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The MAX7219 (datasheet) is a LED matrix driver that's designed to drive an 8X8 single-colour LED array. tronixstuff has an intro on how to use it with an arduino that has some relevant diagrams.

I'm wondering if it's possible to use the chip to drive a 4x4 common-cathode RGB LED matrix? This is effectively 3/4 of the intended matrix, so if it weren't for the common cathode aspect, it would be easy. But the chip only has 8 in and 8 outs, so it would not work to treat it that way, because all three 4x4 matrices share only 4 cathodes, so there will be interference.

So I'm trying to figure out if it's possible to get around this problem in a not-too-painful way, perhaps using some kind of charlieplexing scheme. Or should I just give up and go back to 74HC595Ns?

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    \$\begingroup\$ Try MAX6960 or MAX6974 instead; these are actually made to drive RGB LED matrix. (Each row is a common-cathode; each column is a common-anode.) \$\endgroup\$
    – MarkU
    Sep 10, 2014 at 0:54
  • \$\begingroup\$ @MarkU: They look very handy :) But they seem to only come in TQFN, which is a bit beyond me at the moment :/ \$\endgroup\$
    – naught101
    Sep 10, 2014 at 1:16
  • \$\begingroup\$ From the datasheet my understanding is that the biggest problem is the pull of DIG pins to V+ during the off state. Should I use 3 ICs to drive each of he 3 colors, it would bring interference since DIG pins are the common cathode and should be GND when one of the colors wants to use these. What if instead of connecting LEDs to DIG pins I just connect all the 3 color cathodes of all the rgb LEDs to GND? Testing it today ... \$\endgroup\$ Mar 23, 2016 at 11:11

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The answer is no. If the matrix has 4 cathodes and 4*3=12 anodes, and the driver has 8 current-sourcing pins, it is not possible. If the LEDs' pins were individually accessible, you could rearrange them to 8 cathodes and 6 anodes which would work, like this:

pic

But still, there would be a problem with different perceived intensity for different colours.

Charlieplexing is not applicable here because direction of current is not reversible. 8 pins can source and 8 pins can sink

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  • \$\begingroup\$ Yeah, I understand that. I was wondering if there was a way of getting around that (hence mentioning charlieplexing). But maybe that's not possible either. \$\endgroup\$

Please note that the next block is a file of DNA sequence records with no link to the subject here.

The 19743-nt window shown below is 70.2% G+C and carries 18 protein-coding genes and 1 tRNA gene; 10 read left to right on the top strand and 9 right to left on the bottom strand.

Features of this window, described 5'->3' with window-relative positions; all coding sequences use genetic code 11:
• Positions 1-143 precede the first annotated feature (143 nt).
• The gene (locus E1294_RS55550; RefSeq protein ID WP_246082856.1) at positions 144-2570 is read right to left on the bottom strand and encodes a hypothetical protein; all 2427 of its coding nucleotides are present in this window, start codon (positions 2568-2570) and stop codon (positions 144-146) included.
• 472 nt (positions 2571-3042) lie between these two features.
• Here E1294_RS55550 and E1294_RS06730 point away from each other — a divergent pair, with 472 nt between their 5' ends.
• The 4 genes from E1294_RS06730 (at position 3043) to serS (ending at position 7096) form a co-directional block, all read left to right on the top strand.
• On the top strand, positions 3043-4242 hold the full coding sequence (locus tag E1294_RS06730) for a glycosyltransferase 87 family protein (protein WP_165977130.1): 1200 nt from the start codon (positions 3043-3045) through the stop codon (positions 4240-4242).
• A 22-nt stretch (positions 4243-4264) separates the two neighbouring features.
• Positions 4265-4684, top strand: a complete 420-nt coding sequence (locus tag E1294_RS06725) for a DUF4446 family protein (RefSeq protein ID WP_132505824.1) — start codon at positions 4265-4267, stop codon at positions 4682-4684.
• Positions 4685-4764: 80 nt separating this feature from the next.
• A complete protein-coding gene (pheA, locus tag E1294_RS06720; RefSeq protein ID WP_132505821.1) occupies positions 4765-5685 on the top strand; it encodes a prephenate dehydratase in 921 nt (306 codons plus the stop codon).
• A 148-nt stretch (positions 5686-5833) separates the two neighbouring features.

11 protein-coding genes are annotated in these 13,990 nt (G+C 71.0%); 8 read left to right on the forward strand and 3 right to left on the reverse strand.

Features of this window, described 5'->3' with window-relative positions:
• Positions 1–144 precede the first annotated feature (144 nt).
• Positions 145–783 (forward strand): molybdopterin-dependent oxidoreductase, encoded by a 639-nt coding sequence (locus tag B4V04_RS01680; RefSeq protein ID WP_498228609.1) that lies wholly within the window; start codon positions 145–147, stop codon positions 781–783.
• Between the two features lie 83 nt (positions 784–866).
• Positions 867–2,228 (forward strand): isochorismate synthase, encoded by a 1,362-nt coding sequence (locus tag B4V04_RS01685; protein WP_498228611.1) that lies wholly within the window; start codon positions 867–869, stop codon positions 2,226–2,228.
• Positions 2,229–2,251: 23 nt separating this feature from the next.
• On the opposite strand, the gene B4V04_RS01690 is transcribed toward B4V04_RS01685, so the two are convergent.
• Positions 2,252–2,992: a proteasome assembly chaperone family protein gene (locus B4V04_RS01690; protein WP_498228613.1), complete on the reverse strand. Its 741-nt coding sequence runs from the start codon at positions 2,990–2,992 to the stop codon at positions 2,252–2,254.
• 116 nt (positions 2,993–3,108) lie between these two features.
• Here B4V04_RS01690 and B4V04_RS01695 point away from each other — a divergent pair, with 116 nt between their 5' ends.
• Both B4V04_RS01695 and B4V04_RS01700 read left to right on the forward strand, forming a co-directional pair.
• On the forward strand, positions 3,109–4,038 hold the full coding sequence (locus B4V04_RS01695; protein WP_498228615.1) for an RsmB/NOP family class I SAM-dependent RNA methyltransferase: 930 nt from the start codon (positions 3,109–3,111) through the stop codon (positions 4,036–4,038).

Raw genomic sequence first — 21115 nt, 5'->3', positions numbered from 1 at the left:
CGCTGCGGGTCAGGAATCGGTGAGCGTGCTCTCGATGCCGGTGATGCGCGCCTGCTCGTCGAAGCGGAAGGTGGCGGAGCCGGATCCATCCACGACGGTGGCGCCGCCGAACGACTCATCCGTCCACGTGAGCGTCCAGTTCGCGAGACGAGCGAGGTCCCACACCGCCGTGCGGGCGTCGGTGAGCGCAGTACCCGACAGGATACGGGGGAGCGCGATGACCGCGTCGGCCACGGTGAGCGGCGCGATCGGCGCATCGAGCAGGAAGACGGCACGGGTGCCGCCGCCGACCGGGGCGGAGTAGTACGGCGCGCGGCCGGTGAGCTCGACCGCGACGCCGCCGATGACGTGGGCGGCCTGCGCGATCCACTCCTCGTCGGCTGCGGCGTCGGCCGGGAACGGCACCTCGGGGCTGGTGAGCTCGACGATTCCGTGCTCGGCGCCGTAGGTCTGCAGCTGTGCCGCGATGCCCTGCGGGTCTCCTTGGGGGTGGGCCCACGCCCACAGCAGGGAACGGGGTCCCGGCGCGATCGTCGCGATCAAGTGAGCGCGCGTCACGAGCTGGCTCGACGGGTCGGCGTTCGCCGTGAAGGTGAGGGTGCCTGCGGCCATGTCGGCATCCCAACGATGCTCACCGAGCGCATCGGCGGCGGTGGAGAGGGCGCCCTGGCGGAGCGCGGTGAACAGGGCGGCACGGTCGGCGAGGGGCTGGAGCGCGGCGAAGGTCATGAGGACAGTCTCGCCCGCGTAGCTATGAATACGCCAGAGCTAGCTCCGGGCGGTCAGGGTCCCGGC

– naught101
    Sep 9, 2014 at 23:23
  • \$\begingroup\$ Ah, thanks @venny, I was thinking along the lines of high/low with the 74HC595, but I still don't understand either chip very well. \$\endgroup\$
    – naught101
    Sep 9, 2014 at 23:56
  • \$\begingroup\$ Actually the comment about different intensity is not true with the MAX7219. There is the ISET pin that can modify the output current. Each color can get its own chip and slightly different output current. \$\endgroup\$ Mar 22, 2016 at 20:01
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You didn't provide a link to the MAX7219 datasheet, so I can't say for sure. However, from your description it sounds like this chip has 8 anode and 8 cathode driver lines. If so, it can handle groups of up to 8 LEDs with cathodes connected.

You have 16 groups of 3 LEDs, with the cathodes connected in each group. One cathode driver line from your chip can handle two such groups, and you can have 8 of those, for a total of 16 groups. So yes, it should be possible. Of course you'll have to consider how the individual color LEDs are arranged within the overall 8x8 matrix and convert from your (X, Y, color) address to the chips (X, Y) address.

Another issue (again, need datasheet to know) is whether the chip can tolerate different forward voltages per LED, or different within a row or column, and what maximum voltage per LED it can drive. You may be able to compensate for the different voltage of the red, green, and blue LEDs with different series resistors, depending on whether the chip drives with current or voltage. See the datasheet for details.

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    \$\begingroup\$ You could always google "Max7219" and click the 1st or 2nd link if you wanted to be for sure. \$\endgroup\$
    – ACD
    Sep 9, 2014 at 13:53
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    \$\begingroup\$ @ACD: Of course I could, and if this was a question from a paying customer I would, and of course charge for the time. People asking for free help here should provide the necessary information in the question. No, I'm not going to do it for them. \$\endgroup\$ Sep 9, 2014 at 14:13
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    \$\begingroup\$ @OlinLathrop That's fine, if you don't like the way the question is formatted you are not forced to answer. That said I downvoted because this isn't a place to post "guess" answers or assumptions. \$\endgroup\$
    – ACD
    Sep 9, 2014 at 15:17
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    \$\begingroup\$ You do not need a datasheet to read that he has 4 cathodes which are common for entire row/column of 4 RGB LED groups. \$\endgroup\$
    – venny
    Sep 9, 2014 at 15:25
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    \$\begingroup\$ @Roh exactly, if there's no link you should either 1. move on 2. Post a comment saying you won't get a good answer without the datasheet link or 3. edit the question with a link yourself. What you shouldn't do is post something that isn't an answer as an answer. \$\endgroup\$
    – ACD
    Sep 9, 2014 at 15:29

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